So either Zimmerman had the gun pulled already, or Zimmerman was on top.  Forensic evidence suggests that Trayvon was on top when he was shot.  And that leaves Zimmerman with the gun in his hand before Trayvon was on top of him. 

If you think that I am "making it up," then please look at William's video, at about 55 seconds in. 

Offline screwtape

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Re: Zimmerman Verdict
« Reply #82 on: July 16, 2013, 12:40:01 PM »
Quote
The gun means the user walks away from conflicts to avoid using it for anything other than stopping an aggressive and harmful attack, on self or others, that cannot be resolved in some better manner.

It is a good sentiment, and I agree with it.  But my understanding of Stand Your Ground is this is not the case where SYG is the law.  Thus, the name of the law.  It is possible I do not understand.
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Offline pianodwarf

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Re: Zimmerman Verdict
« Reply #83 on: July 16, 2013, 01:08:41 PM »
Quote
The gun means the user walks away from conflicts to avoid using it for anything other than stopping an aggressive and harmful attack, on self or others, that cannot be resolved in some better manner.

It is a good sentiment, and I agree with it.  But my understanding of Stand Your Ground is this is not the case where SYG is the law.  Thus, the name of the law.  It is possible I do not understand.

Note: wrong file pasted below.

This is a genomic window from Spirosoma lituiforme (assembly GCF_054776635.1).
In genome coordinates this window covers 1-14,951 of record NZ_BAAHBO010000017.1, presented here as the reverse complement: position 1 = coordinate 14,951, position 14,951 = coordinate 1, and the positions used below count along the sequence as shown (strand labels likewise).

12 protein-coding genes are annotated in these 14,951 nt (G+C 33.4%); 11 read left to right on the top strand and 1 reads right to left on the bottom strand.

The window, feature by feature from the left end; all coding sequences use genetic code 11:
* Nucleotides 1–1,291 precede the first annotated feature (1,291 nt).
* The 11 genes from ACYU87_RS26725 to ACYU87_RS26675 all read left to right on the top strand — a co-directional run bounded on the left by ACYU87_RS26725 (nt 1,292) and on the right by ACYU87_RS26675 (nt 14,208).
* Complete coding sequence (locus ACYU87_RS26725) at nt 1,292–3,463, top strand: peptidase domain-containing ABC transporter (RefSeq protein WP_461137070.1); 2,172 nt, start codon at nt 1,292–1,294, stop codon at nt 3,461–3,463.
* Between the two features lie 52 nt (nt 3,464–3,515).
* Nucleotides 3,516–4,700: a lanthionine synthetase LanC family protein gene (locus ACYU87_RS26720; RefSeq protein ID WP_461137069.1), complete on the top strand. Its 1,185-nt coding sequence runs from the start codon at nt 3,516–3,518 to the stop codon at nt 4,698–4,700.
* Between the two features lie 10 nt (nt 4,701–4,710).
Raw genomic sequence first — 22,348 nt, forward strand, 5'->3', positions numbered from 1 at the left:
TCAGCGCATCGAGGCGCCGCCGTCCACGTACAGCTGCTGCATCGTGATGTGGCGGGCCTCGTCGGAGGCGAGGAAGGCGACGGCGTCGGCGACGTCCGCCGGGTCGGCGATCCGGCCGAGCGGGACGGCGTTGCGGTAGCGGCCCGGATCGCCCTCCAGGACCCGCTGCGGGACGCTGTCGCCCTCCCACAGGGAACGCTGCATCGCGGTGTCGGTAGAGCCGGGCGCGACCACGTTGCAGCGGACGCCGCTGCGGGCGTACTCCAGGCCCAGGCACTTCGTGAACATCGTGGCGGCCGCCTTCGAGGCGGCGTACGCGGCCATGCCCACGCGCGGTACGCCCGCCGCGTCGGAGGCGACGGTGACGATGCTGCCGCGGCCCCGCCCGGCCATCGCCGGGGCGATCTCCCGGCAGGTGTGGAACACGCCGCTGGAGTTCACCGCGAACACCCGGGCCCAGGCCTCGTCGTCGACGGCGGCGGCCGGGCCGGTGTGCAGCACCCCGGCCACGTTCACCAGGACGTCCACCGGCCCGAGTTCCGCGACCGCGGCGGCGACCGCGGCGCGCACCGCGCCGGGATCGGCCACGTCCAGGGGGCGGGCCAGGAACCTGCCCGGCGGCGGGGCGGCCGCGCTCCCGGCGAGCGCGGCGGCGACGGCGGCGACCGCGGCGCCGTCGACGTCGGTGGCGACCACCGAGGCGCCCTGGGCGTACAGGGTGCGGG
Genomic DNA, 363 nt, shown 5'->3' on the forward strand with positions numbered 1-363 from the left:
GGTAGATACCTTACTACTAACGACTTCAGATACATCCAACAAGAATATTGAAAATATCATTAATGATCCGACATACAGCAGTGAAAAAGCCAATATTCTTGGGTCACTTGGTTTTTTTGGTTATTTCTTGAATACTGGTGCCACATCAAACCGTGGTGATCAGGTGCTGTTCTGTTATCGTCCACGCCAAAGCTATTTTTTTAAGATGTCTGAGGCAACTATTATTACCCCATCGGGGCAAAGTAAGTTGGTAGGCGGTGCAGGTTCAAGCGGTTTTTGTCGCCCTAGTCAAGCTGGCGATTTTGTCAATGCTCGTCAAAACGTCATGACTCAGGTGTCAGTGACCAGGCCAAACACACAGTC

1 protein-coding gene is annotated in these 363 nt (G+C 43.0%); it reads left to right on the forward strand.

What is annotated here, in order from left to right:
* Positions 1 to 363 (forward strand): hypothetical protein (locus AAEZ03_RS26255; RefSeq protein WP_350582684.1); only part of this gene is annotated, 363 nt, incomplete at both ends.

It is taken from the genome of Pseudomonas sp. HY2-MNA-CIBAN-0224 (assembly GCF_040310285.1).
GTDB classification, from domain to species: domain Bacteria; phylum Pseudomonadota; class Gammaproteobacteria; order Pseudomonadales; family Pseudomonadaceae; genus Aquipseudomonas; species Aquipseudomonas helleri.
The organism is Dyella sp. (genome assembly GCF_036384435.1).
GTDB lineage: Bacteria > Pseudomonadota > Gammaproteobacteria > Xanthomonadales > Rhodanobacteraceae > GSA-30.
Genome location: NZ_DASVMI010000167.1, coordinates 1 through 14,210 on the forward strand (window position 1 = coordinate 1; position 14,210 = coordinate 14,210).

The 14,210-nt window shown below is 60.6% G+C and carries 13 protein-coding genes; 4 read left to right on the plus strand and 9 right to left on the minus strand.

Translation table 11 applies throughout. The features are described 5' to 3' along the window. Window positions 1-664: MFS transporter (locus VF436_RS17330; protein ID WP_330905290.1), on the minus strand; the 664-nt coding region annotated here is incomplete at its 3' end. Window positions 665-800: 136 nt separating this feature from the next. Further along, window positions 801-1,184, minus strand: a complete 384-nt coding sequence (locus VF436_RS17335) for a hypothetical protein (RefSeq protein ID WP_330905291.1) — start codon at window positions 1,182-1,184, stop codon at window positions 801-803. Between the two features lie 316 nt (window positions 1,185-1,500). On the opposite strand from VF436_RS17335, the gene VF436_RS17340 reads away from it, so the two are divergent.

Self-defense laws vary by jurisdiction, but in the United States, for the most part, a number of conditions must be present for a legitimate claim of self-defense:

1)  The individual must believe he is in imminent danger of death or serious injury;
2)  That belief must be held for valid reasons;
3)  The amount of force used to prevent the threat of death or injury must not be greater than reasonably necessary to prevent the threat; and
4)  Before using force for self-defense, the individual must first make an attempt to flee from the aggressor if such an attempt is feasible.

There are some other details as well -- for example, if you see a woman getting raped, you're allowed to use force to rescue her; if you're trespassing and the landowner confronts you, you have no claim of self-defense, that kind of thing.  But the above list is the big stuff.

All that "Stand Your Ground" laws do is remove condition number four -- the other three elements remain in place.  To give a more concrete example:  You're walking down the street somewhere, minding your own business, perhaps carrying a gun/baton/pepper spray/whatever, or maybe you're just a skilled martial artist.  You get the idea.  A thug comes up to you and pulls a weapon.

In a state without a Stand Your Ground law, you may not use your gun, baton, or martial arts skills to protect yourself, at least, not yet.  First, you have to try to run away from the guy if there's a reasonable chance of being able to escape, and if you proceed to use of force before attempting to flee, you can be charged with a crime -- typically some form of assault and/or battery, or even homicide if you end up killing the guy.  You may only use force to protect yourself if escape is not feasible, or if you've attempted to escape and failed to do so.

In a state with a Stand Your Ground law, however, you may proceed directly to use of force in self-defense.  (You can still try to run if you want, but you're not legally obliged to.)  It is called a "Stand Your Ground" law simply because it removes the duty to retreat.